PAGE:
This is a block of buildings that I photographed as I wandered about one day, not knowing they were part of the IBA. But they looked really interesting, and I love the enclosed space – far too big to be called a ‘hof’, almost a park in fact. They’re next door to the Topography of Terror site, and worth a look if you’re there.
It’s also of particular interest in that the long north side of the block faces onto Zimmerstrasse, where the Berlin wall ran along the block’s full length. The street itself was out of bounds in the ‘death strip’, so the building plan allows for a setback from the wall line and a narrow garden.
Who would have thought I’d develop such an illicit taste fo 1980s postmodernism? Perhaps counselling may help…
View from Kochstrasse, showing the block by Josep Martorell, Oriol Bohigas, David Mackay – nos 68-73. It gives no clues as to the rear elevations and space behind. The facade actually incorporates three blocks in between, by Faller, Muschalek and Schröder, nos 9, 11 and 13, although unfortunately my images don’t show these very well.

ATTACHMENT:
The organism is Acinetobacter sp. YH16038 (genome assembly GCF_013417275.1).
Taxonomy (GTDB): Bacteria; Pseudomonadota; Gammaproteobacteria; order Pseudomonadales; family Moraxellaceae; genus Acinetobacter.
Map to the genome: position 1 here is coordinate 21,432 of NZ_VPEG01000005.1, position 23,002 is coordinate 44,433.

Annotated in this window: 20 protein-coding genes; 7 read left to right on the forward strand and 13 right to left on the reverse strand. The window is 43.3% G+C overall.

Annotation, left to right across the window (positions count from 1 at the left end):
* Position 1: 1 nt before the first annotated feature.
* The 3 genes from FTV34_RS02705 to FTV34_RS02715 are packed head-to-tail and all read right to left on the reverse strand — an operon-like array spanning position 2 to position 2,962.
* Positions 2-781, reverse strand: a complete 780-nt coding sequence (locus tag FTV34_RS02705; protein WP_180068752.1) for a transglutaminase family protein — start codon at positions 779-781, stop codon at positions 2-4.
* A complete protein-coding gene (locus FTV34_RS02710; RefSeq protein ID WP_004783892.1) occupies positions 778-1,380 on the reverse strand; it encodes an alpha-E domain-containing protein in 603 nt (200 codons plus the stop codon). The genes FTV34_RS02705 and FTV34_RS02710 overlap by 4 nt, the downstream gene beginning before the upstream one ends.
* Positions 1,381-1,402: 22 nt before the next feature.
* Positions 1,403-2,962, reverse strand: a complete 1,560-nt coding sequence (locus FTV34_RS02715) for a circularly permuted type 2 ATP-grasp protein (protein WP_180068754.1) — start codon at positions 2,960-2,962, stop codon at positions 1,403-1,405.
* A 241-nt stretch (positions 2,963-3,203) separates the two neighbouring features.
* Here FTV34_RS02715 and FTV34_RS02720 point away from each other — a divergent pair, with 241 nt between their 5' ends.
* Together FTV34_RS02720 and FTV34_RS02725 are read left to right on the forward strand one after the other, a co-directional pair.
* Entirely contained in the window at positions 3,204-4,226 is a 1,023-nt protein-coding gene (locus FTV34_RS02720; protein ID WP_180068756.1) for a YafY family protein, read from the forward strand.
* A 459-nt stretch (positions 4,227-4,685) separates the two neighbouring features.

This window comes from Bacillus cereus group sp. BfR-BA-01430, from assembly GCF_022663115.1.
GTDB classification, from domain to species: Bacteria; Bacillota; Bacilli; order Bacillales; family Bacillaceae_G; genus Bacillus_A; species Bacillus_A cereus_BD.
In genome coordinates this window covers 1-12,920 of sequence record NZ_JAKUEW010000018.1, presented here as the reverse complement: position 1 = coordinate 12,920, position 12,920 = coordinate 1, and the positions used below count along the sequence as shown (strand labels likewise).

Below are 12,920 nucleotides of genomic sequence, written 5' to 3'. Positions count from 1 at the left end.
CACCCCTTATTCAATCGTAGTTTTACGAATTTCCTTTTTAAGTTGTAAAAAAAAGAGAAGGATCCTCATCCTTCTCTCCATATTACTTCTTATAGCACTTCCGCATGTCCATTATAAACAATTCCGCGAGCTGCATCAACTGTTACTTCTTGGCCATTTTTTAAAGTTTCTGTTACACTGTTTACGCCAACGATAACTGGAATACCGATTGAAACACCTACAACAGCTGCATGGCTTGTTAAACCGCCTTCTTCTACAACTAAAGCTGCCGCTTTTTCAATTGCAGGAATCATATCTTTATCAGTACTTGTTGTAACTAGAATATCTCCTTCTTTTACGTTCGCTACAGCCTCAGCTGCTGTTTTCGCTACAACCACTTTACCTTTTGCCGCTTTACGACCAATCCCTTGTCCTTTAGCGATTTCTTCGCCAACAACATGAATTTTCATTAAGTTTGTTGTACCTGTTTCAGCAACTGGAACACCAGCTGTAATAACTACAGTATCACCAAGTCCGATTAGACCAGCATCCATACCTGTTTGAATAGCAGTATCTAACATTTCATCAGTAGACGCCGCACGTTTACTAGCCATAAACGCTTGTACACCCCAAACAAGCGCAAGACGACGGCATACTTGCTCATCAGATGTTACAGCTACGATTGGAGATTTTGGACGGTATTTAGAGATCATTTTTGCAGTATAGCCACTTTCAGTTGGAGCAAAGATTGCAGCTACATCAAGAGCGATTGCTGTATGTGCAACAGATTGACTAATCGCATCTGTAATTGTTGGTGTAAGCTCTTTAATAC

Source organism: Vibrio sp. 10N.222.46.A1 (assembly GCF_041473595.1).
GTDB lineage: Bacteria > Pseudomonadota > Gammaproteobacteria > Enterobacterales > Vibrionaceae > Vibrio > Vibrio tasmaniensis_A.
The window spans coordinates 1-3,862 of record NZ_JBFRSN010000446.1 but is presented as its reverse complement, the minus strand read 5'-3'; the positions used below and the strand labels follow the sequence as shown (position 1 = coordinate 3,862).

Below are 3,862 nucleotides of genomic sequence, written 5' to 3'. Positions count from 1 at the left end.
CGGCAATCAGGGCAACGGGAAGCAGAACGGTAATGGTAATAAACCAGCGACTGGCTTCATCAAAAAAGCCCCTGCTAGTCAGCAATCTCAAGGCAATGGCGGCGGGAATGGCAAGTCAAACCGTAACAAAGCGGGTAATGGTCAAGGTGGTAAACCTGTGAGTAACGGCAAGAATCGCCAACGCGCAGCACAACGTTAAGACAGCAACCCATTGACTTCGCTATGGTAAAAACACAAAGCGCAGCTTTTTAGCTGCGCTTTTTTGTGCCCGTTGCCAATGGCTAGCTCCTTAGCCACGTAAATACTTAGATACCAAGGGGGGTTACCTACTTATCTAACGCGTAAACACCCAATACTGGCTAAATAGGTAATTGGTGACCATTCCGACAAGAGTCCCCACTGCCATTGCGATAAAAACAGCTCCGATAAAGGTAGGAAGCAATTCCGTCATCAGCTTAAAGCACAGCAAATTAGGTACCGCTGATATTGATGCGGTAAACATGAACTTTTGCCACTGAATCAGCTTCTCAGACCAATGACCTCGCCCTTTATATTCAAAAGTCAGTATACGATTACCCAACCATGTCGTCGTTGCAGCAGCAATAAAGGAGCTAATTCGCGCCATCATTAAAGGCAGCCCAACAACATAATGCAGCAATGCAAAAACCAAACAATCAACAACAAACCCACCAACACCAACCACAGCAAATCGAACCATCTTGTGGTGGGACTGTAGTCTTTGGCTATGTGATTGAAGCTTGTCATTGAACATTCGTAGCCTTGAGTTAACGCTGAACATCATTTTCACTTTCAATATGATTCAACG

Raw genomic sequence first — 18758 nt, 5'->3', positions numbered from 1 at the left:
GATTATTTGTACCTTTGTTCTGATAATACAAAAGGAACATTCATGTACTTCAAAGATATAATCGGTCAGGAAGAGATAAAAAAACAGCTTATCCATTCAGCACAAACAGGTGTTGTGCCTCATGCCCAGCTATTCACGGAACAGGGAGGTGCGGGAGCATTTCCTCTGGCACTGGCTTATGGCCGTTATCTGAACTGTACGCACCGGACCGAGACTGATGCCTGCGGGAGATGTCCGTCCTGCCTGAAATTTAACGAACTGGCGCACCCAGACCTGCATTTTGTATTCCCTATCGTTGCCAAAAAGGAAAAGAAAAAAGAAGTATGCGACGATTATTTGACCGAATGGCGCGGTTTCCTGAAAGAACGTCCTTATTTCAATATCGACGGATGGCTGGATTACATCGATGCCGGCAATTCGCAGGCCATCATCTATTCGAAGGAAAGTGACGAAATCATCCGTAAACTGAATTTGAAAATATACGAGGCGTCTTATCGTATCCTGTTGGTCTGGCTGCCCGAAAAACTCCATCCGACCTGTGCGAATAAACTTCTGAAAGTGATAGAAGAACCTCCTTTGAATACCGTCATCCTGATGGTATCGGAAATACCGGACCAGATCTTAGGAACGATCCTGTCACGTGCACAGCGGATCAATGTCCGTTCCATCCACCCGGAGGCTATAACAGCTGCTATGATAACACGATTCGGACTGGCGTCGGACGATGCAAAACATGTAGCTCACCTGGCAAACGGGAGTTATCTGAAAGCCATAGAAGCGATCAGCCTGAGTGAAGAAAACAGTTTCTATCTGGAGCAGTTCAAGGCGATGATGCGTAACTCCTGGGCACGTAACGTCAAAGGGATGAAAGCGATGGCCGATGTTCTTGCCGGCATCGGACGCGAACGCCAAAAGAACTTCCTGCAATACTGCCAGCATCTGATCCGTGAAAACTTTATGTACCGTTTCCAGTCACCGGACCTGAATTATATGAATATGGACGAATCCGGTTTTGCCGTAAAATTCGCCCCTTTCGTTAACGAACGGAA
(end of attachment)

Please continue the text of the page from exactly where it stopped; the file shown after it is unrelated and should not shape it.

On the same block and by the same architects, mainly hidden behind Koolhaus/OMA’s block on Friedrichstrasse, is Kochstrasse 65/Zimmerstrasse 19 (it runs through to the north side of the block). I like this – it’s odd balcony caught my eye while I was standing at the bus stop opposite, hence I have the image.
Below are the blocks on Wilhelmstrasse, facing the Topography of Terror site, starting with the corner site, Kochstrasse 75/Wilhelmstrasse 40, by Jean Flemming, Burkhard Grasshorn, Aldo Licker (you can see the corner of Aldo Rossi’s block on the right). The small vent protusions are part of the original design, but the block runs the risk of being mistaken for a 1930s modernist factory with kitchen boiler vents punched through when they converted it to flats. Which is a shame, as it warrants closer inspection:
…then the centre block, forming a gateway into the central space (‘listed as ‘the Torhaus’), Wilhelmstrasse 41-42, by Pfeiffer, Ellermann:
with the block to the left by Joachim & Margot Schürmann, which I didn’t get a good shot of. It’s Wilhelmstrasse 42A/ Zimmerstrasse 20, by the way.
Next Zimmerstrasse 2-9, by Fin Bartels and Christoph Schmidt-Ott, images show some of the staircases:
But it’s the fantastic internal courtyard space that struck me. Images show mainly the rear of the blocks on Kochstrasse; so very different to their street frontages. And well integrated in a masterplan; there are two different buildings/architects in the image below: